Tech & Rights

Free-Speech Pitfall Avoided in EU Copyright Reform

Free speech won an important battle in the copyright reform debate in the European Parliament, though many threats to our rights remain.

by LibertiesEU

The Civil Liberties, Justice and Home Affairs Committee (LIBE) of the European Parliament (EP) voted against the censorship solution of the draft Copyright Directive last week. While the adopted version is far from perfect, Liberties sees significant improvements compared to the original version. We can consider it as a minor victory for freedom of expression.

The largest pitfall avoided

The original Article 13 would have forced internet companies that share and store user-generated content to censor uploads to their services. Liberties and 56 other human rights and digital rights organisations sent an open letter to EU policy-makers to delete the problematic Article 13. We argued that the proposal would result in censorship and deletion of online content, and at the same time would cause users’ activity to be constantly monitored. These conditions would violate freedom of expression, freedom of information and privacy. Not only human rights organisations, but leading scholars and academics have expressed their concerns about Article 13. Even member states have questioned the legality of the proposal.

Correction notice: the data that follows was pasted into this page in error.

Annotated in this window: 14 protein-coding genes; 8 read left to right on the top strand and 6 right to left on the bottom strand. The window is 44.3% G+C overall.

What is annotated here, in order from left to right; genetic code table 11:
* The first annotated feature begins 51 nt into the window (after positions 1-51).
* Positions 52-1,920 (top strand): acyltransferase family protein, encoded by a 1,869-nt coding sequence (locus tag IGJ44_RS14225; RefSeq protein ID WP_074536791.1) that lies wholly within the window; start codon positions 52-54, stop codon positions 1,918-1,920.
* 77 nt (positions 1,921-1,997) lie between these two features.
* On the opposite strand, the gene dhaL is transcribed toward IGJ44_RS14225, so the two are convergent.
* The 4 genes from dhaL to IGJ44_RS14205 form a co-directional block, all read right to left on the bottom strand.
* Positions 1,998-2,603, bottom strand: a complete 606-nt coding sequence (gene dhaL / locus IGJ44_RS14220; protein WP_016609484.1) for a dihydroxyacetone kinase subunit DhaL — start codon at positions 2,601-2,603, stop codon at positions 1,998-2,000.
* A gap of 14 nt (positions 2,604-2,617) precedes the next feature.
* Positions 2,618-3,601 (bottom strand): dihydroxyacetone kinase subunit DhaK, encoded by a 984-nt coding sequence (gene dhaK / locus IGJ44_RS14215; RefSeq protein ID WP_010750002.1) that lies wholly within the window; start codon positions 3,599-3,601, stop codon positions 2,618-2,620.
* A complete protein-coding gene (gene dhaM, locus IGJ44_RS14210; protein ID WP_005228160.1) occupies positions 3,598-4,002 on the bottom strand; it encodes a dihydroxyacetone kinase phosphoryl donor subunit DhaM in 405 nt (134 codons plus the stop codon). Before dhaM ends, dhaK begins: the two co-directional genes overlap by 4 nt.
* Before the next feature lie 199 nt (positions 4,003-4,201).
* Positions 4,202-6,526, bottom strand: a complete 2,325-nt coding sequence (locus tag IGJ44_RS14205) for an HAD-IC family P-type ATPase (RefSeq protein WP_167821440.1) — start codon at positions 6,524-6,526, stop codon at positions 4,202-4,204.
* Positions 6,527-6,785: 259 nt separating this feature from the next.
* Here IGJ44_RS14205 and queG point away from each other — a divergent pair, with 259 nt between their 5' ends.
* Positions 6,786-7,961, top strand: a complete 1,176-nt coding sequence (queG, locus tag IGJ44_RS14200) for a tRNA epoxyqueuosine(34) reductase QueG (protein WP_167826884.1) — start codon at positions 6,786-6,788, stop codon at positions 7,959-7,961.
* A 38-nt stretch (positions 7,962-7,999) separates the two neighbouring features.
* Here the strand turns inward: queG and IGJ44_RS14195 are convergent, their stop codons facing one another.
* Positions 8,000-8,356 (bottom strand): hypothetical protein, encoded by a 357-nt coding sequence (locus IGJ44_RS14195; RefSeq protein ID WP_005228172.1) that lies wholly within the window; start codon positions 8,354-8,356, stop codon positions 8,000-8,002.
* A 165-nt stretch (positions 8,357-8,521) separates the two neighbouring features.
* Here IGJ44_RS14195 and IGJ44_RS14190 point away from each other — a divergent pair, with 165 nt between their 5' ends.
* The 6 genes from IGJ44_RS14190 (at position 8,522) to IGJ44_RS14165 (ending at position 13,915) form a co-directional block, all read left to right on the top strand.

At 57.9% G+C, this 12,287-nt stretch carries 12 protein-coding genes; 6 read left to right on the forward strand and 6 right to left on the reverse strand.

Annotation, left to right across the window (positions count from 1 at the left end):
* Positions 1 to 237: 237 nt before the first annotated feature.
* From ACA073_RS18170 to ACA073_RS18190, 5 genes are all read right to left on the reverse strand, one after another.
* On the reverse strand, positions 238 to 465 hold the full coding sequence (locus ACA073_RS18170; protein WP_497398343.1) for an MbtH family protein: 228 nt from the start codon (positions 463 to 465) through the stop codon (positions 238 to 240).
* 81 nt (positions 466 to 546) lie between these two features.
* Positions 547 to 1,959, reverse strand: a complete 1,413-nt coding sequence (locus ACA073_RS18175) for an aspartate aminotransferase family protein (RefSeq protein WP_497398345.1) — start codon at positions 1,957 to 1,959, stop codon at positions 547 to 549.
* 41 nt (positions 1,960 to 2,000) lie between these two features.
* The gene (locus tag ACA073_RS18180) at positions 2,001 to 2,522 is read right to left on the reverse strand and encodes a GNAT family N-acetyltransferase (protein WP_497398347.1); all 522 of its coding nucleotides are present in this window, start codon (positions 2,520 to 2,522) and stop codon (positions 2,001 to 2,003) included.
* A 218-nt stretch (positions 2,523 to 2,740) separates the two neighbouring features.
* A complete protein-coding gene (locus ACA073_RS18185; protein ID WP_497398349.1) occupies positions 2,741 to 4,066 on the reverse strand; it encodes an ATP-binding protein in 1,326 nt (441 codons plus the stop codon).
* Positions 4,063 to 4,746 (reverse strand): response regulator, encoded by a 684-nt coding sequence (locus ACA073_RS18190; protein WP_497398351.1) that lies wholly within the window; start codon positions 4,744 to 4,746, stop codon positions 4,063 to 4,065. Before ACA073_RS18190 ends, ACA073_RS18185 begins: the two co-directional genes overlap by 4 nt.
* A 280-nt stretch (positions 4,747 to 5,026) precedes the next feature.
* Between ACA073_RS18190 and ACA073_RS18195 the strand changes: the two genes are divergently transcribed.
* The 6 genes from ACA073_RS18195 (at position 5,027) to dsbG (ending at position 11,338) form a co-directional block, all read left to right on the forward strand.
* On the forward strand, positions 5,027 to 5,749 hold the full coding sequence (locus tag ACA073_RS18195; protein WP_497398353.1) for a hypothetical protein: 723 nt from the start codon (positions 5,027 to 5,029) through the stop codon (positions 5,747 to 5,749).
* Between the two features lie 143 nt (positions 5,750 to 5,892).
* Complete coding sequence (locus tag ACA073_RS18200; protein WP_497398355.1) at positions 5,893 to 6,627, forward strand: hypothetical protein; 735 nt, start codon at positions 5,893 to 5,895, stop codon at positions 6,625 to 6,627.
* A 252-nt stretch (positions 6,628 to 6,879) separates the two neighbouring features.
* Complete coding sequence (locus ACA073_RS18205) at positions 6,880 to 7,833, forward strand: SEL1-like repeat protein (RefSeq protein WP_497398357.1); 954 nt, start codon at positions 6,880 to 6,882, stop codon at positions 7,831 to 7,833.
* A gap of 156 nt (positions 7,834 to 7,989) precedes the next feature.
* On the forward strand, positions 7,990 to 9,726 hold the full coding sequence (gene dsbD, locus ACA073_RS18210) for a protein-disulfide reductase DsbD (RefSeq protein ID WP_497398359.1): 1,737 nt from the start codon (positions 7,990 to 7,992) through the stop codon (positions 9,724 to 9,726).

The approved LIBE report on the reform proposes to remove the two most controversial parts of Article 13. First, it recommends removing mandatory filtering for every single upload to the internet. Second, it clarifies that measures to ensure enforcement of licensing arrangements should not include general monitoring obligations for internet companies.

What’s next?

The next parliamentary step will be the vote at the EP’s Committee of Legal Affairs (JURI). The vote in the Committee is scheduled for January 24/25, 2018. The recent vote on behalf of LIBE committee was to help JURI on the civil liberties questions by providing an opinion. LIBE voted in favour of human rights, but it does not automatically mean that as the responsible Committee, JURI will apply the same approach. At Liberties, we would expect JURI to follow LIBE's advice. But this is a controversial issue with numerous conflicting interests. This is why the fight isn't over at the parliamentary level. After the parliamentary vote, the next phase will be the trialogue negotiations between the representatives of the member states in the Council, the Commission and the Parliament.

The debate is far from over and we keep working on the Copyright Directive to make sure EU policy-makers take our human rights seriously. If you are interested in this topic or want to join us to fight against censorship sign up to our newsletter.
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